Veteran software developer David A. Kruger offered some thoughts on computer security recently at Expensivity And we appreciate the opportunity to republish them here as a series. Yesterday’s discussion focused on agile software development. Today’s discussion looks at making life somewhat less comfortable for the guy who wants to steal your credit card number.
Ruining the Economics of Cyberattack
Would fully implement controllable data and full scope authentication prevent every cybersecurity failure? Of course not. There are scenarios, particularly those aided by human gullibility, ineptitude, and negligence, where cybersecurity can and will continue to fail. However, cyberattacks are carried out by human beings for the purpose of accquiring money and/or exercising power, and there is a cost/benefit analysis behind every attack. Controllable data and full scope authentication, even though imperfect, increases the cost of illicitly gaining control of data by several orders of magnitude, thereby significantly diminishing the motivation to attack—and that’s the point.
The staff and management of many software makers are completely unaware of the inherent hazardousness of open data and partial authentication and their causal link to preventable cybersecurity harms. Many are genuinely committed to programming ethics, but their concept of cybersecurity is based on the symptomatic point solution fallacy. The fallacy is continually reenforced by their professors, peers, textbooks, trade publications, and endless articles about cybersecurity, most of which lead with images of a scary faceless hooded figure hunched over a keyboard—the dreaded cyberattacker. It would be unreasonable to hold them responsible for believing what they’ve been taught, especially given that symptomatic point solutions actually do thwart most cyberattacks; they’re just inherently insufficient due to the asymmetrical nature of attack and defense. That being said, once staff and management understand that cybersecurity failure is caused by software design, not cyberattackers, many professing adherence to programming ethics will have some hard decisions to make.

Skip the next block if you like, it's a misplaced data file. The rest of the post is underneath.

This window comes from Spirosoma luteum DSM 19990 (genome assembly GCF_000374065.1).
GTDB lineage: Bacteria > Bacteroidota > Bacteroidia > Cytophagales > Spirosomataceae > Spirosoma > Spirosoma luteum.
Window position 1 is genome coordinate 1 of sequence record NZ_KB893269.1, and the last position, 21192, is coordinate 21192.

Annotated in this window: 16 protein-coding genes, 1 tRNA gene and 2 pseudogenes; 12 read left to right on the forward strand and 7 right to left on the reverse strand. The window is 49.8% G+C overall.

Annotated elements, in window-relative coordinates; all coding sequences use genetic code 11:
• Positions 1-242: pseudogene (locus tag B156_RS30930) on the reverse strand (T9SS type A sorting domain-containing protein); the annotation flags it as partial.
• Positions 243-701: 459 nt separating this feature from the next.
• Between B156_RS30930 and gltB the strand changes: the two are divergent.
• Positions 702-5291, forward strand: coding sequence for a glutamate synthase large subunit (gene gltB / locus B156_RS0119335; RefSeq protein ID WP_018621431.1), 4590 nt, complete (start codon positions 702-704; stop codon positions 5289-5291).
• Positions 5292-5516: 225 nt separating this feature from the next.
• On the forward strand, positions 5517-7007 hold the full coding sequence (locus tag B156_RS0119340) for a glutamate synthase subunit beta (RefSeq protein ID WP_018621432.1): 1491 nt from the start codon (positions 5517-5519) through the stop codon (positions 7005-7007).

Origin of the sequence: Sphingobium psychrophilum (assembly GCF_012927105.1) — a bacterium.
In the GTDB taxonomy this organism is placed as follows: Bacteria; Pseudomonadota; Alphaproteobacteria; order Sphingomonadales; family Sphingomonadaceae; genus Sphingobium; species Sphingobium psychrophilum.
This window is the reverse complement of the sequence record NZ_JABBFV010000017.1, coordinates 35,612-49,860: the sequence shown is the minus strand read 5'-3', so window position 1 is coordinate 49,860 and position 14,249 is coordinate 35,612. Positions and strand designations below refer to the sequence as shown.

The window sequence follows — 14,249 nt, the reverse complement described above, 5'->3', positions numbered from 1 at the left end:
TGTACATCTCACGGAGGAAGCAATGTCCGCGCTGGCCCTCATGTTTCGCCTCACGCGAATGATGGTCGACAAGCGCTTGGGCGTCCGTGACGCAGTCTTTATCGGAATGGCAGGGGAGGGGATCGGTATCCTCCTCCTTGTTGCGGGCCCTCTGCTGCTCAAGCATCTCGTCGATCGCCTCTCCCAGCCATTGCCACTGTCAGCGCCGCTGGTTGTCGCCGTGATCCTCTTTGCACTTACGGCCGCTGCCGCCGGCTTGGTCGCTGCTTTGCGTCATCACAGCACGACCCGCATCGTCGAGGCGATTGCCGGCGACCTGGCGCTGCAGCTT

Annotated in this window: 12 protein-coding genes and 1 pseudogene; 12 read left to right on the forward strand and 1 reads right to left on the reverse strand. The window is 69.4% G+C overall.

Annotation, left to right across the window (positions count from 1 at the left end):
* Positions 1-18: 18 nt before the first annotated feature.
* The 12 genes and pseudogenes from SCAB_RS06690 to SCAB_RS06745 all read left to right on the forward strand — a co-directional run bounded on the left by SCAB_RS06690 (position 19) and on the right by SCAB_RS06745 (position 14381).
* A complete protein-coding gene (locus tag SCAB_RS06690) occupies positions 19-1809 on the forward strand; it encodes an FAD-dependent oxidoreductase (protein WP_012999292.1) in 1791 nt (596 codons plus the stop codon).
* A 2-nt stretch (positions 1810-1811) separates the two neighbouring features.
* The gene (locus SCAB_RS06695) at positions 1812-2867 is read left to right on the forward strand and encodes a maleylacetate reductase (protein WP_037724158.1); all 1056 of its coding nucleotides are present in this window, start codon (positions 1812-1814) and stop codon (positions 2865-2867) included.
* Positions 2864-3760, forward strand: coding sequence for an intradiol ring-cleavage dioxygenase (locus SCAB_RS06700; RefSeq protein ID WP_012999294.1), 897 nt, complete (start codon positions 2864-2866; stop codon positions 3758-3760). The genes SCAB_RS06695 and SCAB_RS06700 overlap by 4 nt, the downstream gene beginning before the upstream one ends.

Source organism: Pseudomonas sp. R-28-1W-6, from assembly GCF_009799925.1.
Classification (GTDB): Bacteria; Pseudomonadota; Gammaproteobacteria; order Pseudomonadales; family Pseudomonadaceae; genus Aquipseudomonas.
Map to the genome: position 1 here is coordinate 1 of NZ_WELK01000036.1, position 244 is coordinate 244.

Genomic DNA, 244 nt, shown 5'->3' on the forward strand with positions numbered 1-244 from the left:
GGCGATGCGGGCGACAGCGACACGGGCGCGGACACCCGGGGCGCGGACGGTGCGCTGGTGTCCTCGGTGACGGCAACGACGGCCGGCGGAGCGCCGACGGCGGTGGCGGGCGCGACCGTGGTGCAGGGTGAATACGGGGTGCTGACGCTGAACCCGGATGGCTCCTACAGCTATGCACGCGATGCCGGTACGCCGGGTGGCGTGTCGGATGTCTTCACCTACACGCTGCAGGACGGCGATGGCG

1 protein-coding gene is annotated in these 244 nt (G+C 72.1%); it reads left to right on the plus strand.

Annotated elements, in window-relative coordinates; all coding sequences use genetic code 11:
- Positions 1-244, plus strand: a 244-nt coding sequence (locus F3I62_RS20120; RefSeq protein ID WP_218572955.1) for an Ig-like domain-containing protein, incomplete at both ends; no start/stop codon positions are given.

Part Two – Cybersecurity Policy
Lesson Learned 5. The designer neglected to compensate for a known operating condition, therefore, they are responsible for fixing existing and new designs.
When it comes to fixing a root cause, there are two questions. The first is “Who is able to apply the fix?”, and the second is “who is responsible for applying the fix?” The “who is ablequestion is about engineering because it’s about redesigning an engineered process. That was the subject of Part One—Cybersecurity Technology.
“Who is responsible” is about policy because the responsibility for preventing harm and assessing liability for failing to prevent harm is decided by policymakers, that is, by legislators and regulators. The role of policymakers is crucial if the strategy of software makers causing preventable harm is to evade their responsibility. That’s the subject of Part Two—Cybersecurity Policy.